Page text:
• Authorities identified a cluster of cases in dogs and humans around the same area
  • It may be linked to construction activities in the neighborhood
  • Two people had severe symptoms and had to be hospitalized

Health authorities have reported a cluster of Blastomyces infections in Wisconsin that affected both humans and dogs. One person died after getting infected.

A veterinarian in St. Croix County alerted authorities in February last year that four dogs were diagnosed with blastomycosis, the U.S. Centers for Disease Control and Prevention (CDC) said in a report. The dogs were all living within a one-mile area, and two people also fell ill from "the same area within 3 weeks of the canine cases."

Four humans and five dogs were diagnosed with blastomycosis from January to March 2022. The five dogs reportedly had mild cases though one had a "subcutaneous mass that contained Blastomyces yeast."

The four people experienced symptoms such as coughing and shortness of breath. Two of them had severe symptoms and had to be hospitalized. One of them died.

"Before January 2022, no blastomycosis cases had been reported in residents of this neighborhood during the preceding 10 years, although one dog reportedly died of blastomycosis during the previous year," the CDC noted.

It's possible that construction activities in the neighborhood in the last decade have helped disperse the Blastomyces spores, the agency said, while stressing the need for a "more comprehensive" investigation.

"Although blastomycosis is infrequently reported, clusters have occurred primarily among persons engaging in recreational activities along waterways or in areas with ongoing excavation," it added.

What Is blastomycosis?

Blastomycosis is a fungal infection in humans and animals that's caused by inhaling the spores of the fungus Blastomyces dermatitidis. It may present as a pulmonary infection, with symptoms like dry, hacking cough, chest pain, fever, chills and drenching sweats. Symptoms of an extrapulmonary infection may depend on the affected organ, with skin lesions being the "most common side of dissemination."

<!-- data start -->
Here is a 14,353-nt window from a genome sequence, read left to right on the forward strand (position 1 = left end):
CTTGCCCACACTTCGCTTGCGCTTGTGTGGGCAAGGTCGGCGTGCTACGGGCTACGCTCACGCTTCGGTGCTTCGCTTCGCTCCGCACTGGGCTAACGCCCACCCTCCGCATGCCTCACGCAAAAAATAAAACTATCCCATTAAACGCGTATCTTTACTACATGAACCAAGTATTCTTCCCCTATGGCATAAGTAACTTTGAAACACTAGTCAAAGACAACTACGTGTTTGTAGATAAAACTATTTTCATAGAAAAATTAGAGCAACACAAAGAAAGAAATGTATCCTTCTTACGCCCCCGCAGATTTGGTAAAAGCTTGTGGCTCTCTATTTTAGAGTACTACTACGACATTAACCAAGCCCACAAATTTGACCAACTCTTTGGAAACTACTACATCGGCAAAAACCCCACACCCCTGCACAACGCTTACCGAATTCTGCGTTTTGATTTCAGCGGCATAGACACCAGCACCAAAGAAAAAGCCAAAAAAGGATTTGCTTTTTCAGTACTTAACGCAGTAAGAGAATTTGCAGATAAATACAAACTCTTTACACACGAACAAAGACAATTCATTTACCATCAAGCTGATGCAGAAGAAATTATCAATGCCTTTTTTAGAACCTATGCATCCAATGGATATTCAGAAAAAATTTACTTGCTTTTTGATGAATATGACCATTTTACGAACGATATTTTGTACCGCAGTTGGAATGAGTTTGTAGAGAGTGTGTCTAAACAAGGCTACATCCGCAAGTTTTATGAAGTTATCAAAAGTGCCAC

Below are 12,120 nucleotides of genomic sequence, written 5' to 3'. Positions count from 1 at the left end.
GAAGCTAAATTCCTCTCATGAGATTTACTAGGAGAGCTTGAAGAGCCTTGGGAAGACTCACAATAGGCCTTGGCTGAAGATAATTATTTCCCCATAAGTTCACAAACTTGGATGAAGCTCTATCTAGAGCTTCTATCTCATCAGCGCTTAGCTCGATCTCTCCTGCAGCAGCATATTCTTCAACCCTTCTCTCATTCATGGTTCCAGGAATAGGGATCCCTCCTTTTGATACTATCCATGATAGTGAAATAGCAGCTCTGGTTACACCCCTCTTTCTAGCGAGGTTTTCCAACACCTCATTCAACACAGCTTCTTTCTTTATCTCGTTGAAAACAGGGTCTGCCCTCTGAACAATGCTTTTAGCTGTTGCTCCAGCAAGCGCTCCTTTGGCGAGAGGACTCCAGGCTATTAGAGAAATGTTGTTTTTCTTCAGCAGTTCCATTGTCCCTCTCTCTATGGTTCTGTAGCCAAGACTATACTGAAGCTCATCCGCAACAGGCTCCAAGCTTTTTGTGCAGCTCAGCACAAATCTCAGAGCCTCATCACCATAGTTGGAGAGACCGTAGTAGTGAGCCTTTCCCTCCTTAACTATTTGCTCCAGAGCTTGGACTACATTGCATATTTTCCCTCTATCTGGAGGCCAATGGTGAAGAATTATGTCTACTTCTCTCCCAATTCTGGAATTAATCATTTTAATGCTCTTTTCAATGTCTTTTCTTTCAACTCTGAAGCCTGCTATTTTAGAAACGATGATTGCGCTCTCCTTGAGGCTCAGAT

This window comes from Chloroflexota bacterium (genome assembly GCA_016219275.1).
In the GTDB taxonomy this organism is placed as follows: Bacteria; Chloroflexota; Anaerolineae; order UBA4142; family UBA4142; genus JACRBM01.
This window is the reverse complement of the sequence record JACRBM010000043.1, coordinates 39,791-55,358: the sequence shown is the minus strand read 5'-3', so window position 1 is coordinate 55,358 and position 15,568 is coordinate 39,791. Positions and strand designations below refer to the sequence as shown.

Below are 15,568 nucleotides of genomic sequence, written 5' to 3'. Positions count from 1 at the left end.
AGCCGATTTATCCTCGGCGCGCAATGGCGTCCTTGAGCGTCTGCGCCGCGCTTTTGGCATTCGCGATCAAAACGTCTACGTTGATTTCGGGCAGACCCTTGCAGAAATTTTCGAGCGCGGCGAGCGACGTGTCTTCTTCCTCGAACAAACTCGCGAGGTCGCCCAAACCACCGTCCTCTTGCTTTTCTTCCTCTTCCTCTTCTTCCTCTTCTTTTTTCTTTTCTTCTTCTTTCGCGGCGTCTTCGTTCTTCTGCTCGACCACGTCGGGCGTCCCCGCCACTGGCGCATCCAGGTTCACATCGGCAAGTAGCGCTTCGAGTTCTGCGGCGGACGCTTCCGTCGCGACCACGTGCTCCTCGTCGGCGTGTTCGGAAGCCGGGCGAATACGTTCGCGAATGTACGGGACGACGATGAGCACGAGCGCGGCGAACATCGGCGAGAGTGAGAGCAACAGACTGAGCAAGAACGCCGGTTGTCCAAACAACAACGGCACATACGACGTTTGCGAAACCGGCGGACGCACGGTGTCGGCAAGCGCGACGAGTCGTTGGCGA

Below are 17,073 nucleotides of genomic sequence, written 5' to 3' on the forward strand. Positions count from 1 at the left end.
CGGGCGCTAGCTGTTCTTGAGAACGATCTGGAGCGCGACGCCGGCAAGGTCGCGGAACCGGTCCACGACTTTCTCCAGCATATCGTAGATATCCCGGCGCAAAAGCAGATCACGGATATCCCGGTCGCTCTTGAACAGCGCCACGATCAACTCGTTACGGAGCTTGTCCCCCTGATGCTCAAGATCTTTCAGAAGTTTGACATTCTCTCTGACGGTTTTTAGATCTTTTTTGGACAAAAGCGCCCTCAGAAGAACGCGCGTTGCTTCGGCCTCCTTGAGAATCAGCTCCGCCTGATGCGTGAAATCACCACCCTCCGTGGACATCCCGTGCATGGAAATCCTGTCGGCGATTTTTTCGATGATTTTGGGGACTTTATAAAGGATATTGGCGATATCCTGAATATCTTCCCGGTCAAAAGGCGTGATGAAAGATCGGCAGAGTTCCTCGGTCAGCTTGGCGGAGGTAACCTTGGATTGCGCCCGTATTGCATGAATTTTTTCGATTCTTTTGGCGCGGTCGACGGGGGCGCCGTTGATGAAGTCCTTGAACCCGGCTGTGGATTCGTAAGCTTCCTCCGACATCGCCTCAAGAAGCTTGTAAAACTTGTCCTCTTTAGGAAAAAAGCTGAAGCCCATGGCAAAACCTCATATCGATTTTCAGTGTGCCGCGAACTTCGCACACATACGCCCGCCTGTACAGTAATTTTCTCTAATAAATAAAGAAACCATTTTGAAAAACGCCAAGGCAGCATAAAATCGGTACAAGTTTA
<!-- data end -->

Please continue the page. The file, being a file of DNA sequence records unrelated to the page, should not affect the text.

In some cases, it may also be asymptomatic, thus making it unrecognizable. It resolves on its own sometimes, though it can also lead to "severe, and occasionally fatal, disease without antifungal treatment."

Blastomyces dermatitidis is endemic in some parts of the U.S., including Ohio, the Great Lakes region, upstate New York, the Mississippi River valleys and the Southeastern U.S. It is also endemic in Wisconsin, which reportedly has the highest incidence of the Blastomyces infection in the country, according to the CDC.

While other deep fungal infections occur mainly in immunocompromised hosts, blatomycosis can also happen in immunocompetent hosts.

"The prognosis of patients who are immunocompetent is generally good as they have a decreased chance of suffering from complications of the infection," noted the National Institutes of Health. "Successful treatment of this condition is achieved in approximately 80% to 95% of cases."

The prognosis may be poorer in immunocompromised patients.

A general view of Centers for Disease Control and Prevention (CDC) headquarters in Atlanta